Traveling with Allergies

Before our family of four goes on any trip, I PLAN PLAN PLAN.   I search all the trip reviews people post on the popular travel sites, and any food reviews of restaurants or on-site properties.  Mostly, I am confirming that I can eat gluten-free without too much trouble (even if it requires a lot of salads), and that V can eat in safe places for her tree nut and peanut allergies.  Oddly, I’ve found the travelers of New Zealand post the nicest and most comprehensive travel reviews with regard to allergy friendly destinations.  Thanks, New Zealand!

After I have determined we will be able to eat safely, the packing list begins.  I write down every item on the list, and then cross out as I go.  This helps me remember things that I can’t pack until the last minute, like a stuffed animal the kiddo sleeps with, or medication we have to take in the morning.  This is a list I recently made on a trip to Disney World that we just came back from:


The essentials:

  • Enough outfits for each day of the trip plus one or two extra, depending on the destination (sweat-factor, cold-factor, toddler-factor).
  • Anything your kid MUST have – usually this is a favorite stuffed animal or toy.  This is where the crossing out comes into play – you won’t forget the stuffie they sleep with in the morning if you see it on your list.
  • Regular baby wipes if we are going somewhere warm and if it involves ice cream.  Sanitizing wipes if we are traveling by airplane – I wipe the whole airplane seat down and all the tray tables and armrests before I even let V sit down.  I ask to board early to do this, and usually the airline doesn’t give me a hard time.  Because you never know what the person before you was eating, I feel better “clearing” her area.
  • I always pack the Children’s Motrin and thermometer since kids tend to get sick late at night.
  • Our swim stuff isn’t always somewhere visible, so the list helps me find everything if it’s winter and everything is jammed in the closet.  If we are landing early somewhere warm and we may not have a room yet, I include one bathing suit into our carry on just in case.  I buy the small sized 3 oz sunscreens that fit into a quart sized bag for the carry on, as well.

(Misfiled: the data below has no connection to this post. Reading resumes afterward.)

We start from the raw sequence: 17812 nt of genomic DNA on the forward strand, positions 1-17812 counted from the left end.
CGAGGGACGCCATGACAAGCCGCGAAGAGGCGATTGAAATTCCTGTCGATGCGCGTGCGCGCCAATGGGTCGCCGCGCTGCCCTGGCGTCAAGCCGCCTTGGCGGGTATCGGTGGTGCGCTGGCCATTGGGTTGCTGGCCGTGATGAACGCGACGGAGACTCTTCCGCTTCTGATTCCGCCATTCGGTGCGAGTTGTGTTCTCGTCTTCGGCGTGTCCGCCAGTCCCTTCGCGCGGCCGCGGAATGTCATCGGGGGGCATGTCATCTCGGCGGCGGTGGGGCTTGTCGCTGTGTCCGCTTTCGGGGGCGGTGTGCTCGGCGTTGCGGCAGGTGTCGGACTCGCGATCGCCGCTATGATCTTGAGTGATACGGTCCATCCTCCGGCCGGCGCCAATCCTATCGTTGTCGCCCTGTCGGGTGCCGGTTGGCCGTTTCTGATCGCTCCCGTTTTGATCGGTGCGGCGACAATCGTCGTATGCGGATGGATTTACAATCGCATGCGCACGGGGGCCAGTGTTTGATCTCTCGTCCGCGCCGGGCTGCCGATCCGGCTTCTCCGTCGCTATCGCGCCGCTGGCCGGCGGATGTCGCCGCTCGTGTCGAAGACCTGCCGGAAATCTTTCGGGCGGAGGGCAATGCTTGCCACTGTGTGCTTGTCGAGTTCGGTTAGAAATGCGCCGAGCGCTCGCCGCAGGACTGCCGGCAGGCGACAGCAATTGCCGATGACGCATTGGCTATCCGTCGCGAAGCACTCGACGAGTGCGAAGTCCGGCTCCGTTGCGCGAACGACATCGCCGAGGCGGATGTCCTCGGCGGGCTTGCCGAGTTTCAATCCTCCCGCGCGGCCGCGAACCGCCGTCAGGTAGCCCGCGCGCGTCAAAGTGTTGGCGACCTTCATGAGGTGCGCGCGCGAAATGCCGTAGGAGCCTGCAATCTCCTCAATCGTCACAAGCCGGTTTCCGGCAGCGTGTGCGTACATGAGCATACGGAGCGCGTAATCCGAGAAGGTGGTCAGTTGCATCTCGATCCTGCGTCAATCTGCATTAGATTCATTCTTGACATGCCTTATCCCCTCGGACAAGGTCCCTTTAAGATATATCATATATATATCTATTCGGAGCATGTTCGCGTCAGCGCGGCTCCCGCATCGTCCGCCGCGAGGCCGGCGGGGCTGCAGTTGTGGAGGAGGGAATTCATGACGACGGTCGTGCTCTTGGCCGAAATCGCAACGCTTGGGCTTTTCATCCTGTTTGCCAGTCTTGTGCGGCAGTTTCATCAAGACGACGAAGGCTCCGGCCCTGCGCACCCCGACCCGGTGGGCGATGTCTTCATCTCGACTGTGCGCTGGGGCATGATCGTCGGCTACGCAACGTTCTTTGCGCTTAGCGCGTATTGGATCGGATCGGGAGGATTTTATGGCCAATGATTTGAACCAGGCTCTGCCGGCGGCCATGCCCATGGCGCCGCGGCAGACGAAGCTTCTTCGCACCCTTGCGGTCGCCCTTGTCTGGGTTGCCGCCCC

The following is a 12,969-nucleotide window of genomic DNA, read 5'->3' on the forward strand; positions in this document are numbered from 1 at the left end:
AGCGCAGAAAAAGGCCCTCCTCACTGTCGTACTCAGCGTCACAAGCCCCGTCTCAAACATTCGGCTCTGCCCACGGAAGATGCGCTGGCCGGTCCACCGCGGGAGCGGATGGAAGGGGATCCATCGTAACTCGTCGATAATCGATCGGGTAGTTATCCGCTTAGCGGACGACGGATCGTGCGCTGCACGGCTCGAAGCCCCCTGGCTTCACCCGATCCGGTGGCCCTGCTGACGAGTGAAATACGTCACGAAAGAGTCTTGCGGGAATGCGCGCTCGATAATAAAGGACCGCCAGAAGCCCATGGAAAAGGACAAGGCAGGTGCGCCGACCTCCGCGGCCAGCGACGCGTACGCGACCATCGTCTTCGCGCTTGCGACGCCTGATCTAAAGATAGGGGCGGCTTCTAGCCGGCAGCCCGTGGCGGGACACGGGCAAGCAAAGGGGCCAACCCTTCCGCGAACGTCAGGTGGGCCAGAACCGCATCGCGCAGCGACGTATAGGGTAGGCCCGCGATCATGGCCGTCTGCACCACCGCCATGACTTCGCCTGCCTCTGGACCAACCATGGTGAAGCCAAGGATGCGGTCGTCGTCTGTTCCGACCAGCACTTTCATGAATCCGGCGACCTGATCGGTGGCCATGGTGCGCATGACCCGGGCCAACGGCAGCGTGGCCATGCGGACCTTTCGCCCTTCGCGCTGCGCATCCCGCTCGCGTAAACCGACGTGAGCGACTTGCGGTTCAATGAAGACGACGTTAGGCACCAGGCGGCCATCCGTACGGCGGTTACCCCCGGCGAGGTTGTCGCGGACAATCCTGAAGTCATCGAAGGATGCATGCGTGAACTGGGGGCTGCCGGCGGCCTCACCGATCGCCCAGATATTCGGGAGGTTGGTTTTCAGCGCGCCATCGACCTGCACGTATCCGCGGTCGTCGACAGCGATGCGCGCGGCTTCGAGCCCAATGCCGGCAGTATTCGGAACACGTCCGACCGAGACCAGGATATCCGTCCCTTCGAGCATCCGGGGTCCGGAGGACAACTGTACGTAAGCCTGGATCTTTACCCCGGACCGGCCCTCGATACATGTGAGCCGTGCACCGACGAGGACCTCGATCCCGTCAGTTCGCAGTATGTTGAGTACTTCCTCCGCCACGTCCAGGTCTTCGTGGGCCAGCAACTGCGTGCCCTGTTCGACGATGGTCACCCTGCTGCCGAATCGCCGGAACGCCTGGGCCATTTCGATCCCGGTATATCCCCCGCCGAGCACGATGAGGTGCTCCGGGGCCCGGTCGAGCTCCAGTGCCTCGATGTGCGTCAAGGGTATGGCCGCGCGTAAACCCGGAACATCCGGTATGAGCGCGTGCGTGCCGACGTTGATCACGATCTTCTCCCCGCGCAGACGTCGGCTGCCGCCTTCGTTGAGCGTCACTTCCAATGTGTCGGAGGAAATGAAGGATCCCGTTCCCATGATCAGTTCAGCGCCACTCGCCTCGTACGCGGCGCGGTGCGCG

• Snacks that are safe for V and me to eat are always included.  I try to pack apples for myself and a banana; for V, her favorite on-the-go snacks are Goldfish crackers, apple sauce squeezers, cracker and cheese dip, and ranch flavored wheat thins.  I usually include a few (non peanut butter flavored) granola bars for my son and husband, but because they are made in a factory that processes items with peanuts and tree nuts, I do not let V eat them.
  • When all four of us travel, I pack two carry on bags (one backpack, one enormous tote I own).  I include both sets of V’s Epi-pens and Benadryl – one into each bag – so that I have two sets total.  The Epi-pens are sold in twin packs so technically I have four Epi-pens with me.  They are sold this way in case you can’t get help quickly after using the first Epi-pen, and have to use a second Epi-pen if the allergic reaction continues.  I bring both twin packs so that I have another whole set available if the first set has to be used and we can’t get a refill at a pharmacy quickly.  The carry on bags also include the snacks, all the electronics, and any medicines we may need that we cannot lose in our checked luggage.  If we are headed somewhere like hiking or an amusement park right away, I pack a whole bunch of bandaids and Advil just in case.  Heat + sweating + lines at an amusement park = pounding headache.

This packing list gets more or less elaborate depending on the destination.  Since we were going to Disney World on this last trip, I  added dress-up outfits and princess crowns to my master packing list.

Last, when checking luggage with an airline, I always pack everything evenly into two suitcases – half the underwear, half the shirts, etc. into each suitcase.  If you lose one of your suitcases, your second suitcase still has outfits for all the members of your family.  I learned this tip from a Canadian couple years ago.  Thanks, Canada!



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